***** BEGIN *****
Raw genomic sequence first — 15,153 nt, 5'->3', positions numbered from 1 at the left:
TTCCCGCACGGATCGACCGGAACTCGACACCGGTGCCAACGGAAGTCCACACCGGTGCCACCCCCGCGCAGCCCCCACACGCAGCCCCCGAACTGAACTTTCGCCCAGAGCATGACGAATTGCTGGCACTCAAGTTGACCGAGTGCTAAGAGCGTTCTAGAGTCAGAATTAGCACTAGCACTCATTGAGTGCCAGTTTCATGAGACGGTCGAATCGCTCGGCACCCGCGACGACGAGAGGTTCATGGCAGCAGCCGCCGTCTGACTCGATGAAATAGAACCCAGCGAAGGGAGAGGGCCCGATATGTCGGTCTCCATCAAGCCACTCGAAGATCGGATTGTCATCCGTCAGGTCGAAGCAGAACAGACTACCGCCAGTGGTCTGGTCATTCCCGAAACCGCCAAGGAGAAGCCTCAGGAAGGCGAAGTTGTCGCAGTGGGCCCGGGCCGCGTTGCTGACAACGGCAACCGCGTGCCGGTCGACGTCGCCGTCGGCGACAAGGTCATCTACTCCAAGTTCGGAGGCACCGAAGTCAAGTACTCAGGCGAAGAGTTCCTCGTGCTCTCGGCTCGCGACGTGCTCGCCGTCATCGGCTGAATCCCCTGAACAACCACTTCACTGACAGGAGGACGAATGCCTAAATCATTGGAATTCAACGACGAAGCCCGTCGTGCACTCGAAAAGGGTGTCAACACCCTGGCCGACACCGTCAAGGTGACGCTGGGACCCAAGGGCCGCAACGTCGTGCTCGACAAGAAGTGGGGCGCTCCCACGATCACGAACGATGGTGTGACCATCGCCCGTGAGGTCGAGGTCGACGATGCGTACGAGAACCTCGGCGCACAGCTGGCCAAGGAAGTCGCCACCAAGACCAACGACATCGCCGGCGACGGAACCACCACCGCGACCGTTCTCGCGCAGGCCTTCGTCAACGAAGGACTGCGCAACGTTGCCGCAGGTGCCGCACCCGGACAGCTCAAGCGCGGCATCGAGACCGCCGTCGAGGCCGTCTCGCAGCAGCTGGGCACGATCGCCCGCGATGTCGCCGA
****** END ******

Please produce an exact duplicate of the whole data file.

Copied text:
Raw genomic sequence first — 15,153 nt, 5'->3', positions numbered from 1 at the left:
TTCCCGCACGGATCGACCGGAACTCGACACCGGTGCCAACGGAAGTCCACACCGGTGCCACCCCCGCGCAGCCCCCACACGCAGCCCCCGAACTGAACTTTCGCCCAGAGCATGACGAATTGCTGGCACTCAAGTTGACCGAGTGCTAAGAGCGTTCTAGAGTCAGAATTAGCACTAGCACTCATTGAGTGCCAGTTTCATGAGACGGTCGAATCGCTCGGCACCCGCGACGACGAGAGGTTCATGGCAGCAGCCGCCGTCTGACTCGATGAAATAGAACCCAGCGAAGGGAGAGGGCCCGATATGTCGGTCTCCATCAAGCCACTCGAAGATCGGATTGTCATCCGTCAGGTCGAAGCAGAACAGACTACCGCCAGTGGTCTGGTCATTCCCGAAACCGCCAAGGAGAAGCCTCAGGAAGGCGAAGTTGTCGCAGTGGGCCCGGGCCGCGTTGCTGACAACGGCAACCGCGTGCCGGTCGACGTCGCCGTCGGCGACAAGGTCATCTACTCCAAGTTCGGAGGCACCGAAGTCAAGTACTCAGGCGAAGAGTTCCTCGTGCTCTCGGCTCGCGACGTGCTCGCCGTCATCGGCTGAATCCCCTGAACAACCACTTCACTGACAGGAGGACGAATGCCTAAATCATTGGAATTCAACGACGAAGCCCGTCGTGCACTCGAAAAGGGTGTCAACACCCTGGCCGACACCGTCAAGGTGACGCTGGGACCCAAGGGCCGCAACGTCGTGCTCGACAAGAAGTGGGGCGCTCCCACGATCACGAACGATGGTGTGACCATCGCCCGTGAGGTCGAGGTCGACGATGCGTACGAGAACCTCGGCGCACAGCTGGCCAAGGAAGTCGCCACCAAGACCAACGACATCGCCGGCGACGGAACCACCACCGCGACCGTTCTCGCGCAGGCCTTCGTCAACGAAGGACTGCGCAACGTTGCCGCAGGTGCCGCACCCGGACAGCTCAAGCGCGGCATCGAGACCGCCGTCGAGGCCGTCTCGCAGCAGCTGGGCACGATCGCCCGCGATGTCGCCGA